On Tax Day, unions lead call for banks to pay their fair share

SEIU Local 26 member Harrison Bullard calls out U.S. Bank CEO Richard Davis, pictured in the cutout to his right.

When it comes to avoiding taxes, Wells Fargo appears to know every loophole in the book. The banking giant has received nearly $18 billion in tax breaks over the last three years, including $681 million in federal tax refunds.

Now, a growing number of people – those of us without access to offshore tax shelters – are arguing that tax breaks for big banks like Wells Fargo aren’t fair. Unions across the country used the deadline for filing federal income-tax returns April 17 to amplify that message, saying it’s time for the wealthiest 1 percent and Wall Street banks to pay their fair share.

In Minneapolis, unions joined fair-housing advocates and faith groups in a “Tax Day Rally & March For the 99%.” About 100 protesters rallied outside a meeting for U.S. Bank shareholders at the Minneapolis Convention Center, then marched through the streets of downtown to Wells Fargo Center.

Speakers at the rally took aim at a cardboard cutout of U.S. Bank CEO Richard Davis. They linked Davis to right-wing lobbying groups like ALEC, which seeks to maintain tax breaks for Wall Street banks and dismantle public education and other vital services.

“CEO Richard Davis lobbies for the 1 percent,” said Harrison Bullard, a member of SEIU Local 26. “He lobbies for Wall Street for more tax breaks for them on the state and national levels, while the 99 percent continues to suffer.”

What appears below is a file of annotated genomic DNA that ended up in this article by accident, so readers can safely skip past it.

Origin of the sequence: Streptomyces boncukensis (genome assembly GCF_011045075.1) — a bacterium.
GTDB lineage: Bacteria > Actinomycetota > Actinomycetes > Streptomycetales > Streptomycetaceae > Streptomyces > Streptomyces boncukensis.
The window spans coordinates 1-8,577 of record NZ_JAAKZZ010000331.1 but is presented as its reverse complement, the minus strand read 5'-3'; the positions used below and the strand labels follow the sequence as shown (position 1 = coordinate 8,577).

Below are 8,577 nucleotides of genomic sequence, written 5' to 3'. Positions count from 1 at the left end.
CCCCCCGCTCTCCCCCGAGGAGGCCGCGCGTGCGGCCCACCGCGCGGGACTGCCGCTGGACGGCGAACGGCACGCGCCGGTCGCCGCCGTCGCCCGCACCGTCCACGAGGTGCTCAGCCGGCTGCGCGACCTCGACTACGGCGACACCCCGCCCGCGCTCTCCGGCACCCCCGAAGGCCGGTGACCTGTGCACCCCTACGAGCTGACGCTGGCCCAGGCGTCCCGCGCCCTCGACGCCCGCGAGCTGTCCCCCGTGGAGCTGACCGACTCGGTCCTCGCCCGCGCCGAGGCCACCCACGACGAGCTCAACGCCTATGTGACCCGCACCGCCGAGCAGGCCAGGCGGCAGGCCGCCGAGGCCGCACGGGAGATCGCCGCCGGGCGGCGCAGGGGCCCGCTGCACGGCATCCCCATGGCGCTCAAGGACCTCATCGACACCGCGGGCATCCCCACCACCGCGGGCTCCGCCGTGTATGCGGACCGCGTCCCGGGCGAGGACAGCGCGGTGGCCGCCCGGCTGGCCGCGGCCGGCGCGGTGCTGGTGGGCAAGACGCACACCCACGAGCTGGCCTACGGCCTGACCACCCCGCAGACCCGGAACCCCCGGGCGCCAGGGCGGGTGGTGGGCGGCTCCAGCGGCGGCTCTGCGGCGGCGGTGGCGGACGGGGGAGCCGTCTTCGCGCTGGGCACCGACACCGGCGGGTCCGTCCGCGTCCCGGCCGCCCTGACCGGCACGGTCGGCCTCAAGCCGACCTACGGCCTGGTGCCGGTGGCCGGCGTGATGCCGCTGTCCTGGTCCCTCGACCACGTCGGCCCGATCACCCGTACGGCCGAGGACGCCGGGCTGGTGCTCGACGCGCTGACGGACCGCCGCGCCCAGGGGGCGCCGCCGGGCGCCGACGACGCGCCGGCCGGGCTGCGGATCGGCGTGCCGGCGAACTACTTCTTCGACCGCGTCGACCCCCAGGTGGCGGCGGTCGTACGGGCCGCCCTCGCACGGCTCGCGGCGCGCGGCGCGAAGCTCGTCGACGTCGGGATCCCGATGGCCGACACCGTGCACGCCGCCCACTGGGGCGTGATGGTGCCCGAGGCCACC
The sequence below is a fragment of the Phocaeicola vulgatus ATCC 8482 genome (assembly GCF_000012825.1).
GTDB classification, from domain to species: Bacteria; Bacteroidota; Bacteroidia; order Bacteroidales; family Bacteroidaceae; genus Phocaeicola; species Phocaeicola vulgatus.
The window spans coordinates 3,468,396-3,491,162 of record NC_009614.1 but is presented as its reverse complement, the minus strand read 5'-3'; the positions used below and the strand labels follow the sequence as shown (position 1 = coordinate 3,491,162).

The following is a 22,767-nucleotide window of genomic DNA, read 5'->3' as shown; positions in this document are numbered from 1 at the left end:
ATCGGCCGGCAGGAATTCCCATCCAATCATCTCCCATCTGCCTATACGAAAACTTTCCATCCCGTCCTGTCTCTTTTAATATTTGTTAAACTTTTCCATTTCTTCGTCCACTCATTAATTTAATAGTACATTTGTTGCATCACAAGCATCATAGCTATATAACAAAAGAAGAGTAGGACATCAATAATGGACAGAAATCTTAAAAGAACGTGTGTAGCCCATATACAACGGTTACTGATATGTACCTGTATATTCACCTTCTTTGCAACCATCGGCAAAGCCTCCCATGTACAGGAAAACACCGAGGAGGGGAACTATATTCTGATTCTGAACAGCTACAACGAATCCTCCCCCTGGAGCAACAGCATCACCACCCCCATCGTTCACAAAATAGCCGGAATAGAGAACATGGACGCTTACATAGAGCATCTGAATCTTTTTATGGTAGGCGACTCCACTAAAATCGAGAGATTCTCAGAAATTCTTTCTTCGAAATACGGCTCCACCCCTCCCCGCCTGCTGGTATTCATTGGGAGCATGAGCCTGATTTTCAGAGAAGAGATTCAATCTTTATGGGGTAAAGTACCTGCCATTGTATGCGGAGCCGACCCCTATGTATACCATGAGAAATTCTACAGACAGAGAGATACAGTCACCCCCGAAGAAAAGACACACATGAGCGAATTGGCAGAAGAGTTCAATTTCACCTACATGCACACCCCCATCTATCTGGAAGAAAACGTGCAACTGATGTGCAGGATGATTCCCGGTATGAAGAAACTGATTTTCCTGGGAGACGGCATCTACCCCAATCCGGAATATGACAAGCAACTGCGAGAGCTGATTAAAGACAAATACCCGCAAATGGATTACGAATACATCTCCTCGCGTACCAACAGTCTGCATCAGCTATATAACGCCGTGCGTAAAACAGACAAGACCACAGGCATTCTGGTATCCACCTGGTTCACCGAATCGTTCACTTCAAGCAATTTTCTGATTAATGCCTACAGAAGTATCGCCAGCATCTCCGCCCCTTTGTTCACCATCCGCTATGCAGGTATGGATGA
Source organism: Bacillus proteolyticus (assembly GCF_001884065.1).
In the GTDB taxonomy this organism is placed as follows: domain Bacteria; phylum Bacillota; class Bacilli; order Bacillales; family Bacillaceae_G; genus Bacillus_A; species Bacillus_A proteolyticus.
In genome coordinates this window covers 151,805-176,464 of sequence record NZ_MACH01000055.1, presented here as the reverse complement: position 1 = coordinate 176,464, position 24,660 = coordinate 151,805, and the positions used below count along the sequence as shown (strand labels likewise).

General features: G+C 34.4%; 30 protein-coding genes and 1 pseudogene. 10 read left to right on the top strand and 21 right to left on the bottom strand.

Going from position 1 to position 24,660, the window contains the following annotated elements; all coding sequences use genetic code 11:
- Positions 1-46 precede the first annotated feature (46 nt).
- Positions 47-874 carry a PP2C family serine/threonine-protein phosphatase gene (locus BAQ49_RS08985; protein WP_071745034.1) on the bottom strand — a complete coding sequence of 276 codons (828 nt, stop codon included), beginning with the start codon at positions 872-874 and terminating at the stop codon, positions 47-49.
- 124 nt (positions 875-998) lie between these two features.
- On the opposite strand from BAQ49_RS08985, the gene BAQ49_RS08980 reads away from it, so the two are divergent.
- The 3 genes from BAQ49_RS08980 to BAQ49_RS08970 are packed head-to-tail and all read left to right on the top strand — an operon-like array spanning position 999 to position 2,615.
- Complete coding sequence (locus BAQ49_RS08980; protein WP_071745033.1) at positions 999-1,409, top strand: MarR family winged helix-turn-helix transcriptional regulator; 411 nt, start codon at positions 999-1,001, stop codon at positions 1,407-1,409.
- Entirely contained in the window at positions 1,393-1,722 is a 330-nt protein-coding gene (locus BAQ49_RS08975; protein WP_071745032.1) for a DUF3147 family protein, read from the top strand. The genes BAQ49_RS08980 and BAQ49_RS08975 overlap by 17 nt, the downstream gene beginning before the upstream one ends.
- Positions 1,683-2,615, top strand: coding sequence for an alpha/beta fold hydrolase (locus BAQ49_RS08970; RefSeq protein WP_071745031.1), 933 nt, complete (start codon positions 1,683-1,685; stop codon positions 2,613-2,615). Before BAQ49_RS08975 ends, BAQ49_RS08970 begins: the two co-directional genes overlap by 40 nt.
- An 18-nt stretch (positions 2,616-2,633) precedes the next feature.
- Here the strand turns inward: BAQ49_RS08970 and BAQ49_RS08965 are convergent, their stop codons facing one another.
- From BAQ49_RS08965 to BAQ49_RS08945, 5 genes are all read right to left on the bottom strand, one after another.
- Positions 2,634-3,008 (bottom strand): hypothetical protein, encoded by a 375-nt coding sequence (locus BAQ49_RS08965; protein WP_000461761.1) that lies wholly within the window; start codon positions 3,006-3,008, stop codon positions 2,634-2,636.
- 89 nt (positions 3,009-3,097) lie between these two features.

Other speakers wondered why, when they have filed their returns and paid their fair share, the same can’t be said for big banks that crashed our economy in the first place.

“I paid my taxes, but I’m here to talk about the banks, the big corporations and the 1 percent that think they are exempt from the same rules that the rest of us have to follow,” said Robin Dial, a laid-off teacher. “The citizens of Minnesota – that’s us – have to pick up the slack. This makes the rich free riders on the hard labor of the citizens of Minnesota.”

Similar events took place across the country on tax day. In Washington, union members rallied outside the offices of super-lobbyist and anti-tax advocate Grover Norquist. In Syracuse, N.Y., and St. Louis, games of “Tax Dodger Dodgeball” broke out to showcase how wealthy corporations manipulate tax loopholes to get out of paying their fair share even as their profits are on a meteoric rise.

AFL-CIO President Richard Trumka pointed out that when corporations “dodge” their financial responsibility, it’s the community that pays the price.

“While hardworking Americans pay their share so that we can support our troops, keep our communities safe, and build the roads we use every day, the super-wealthy are taking advantage of a system to further strengthen their chokehold on the economy,” he said.

%d bloggers like this: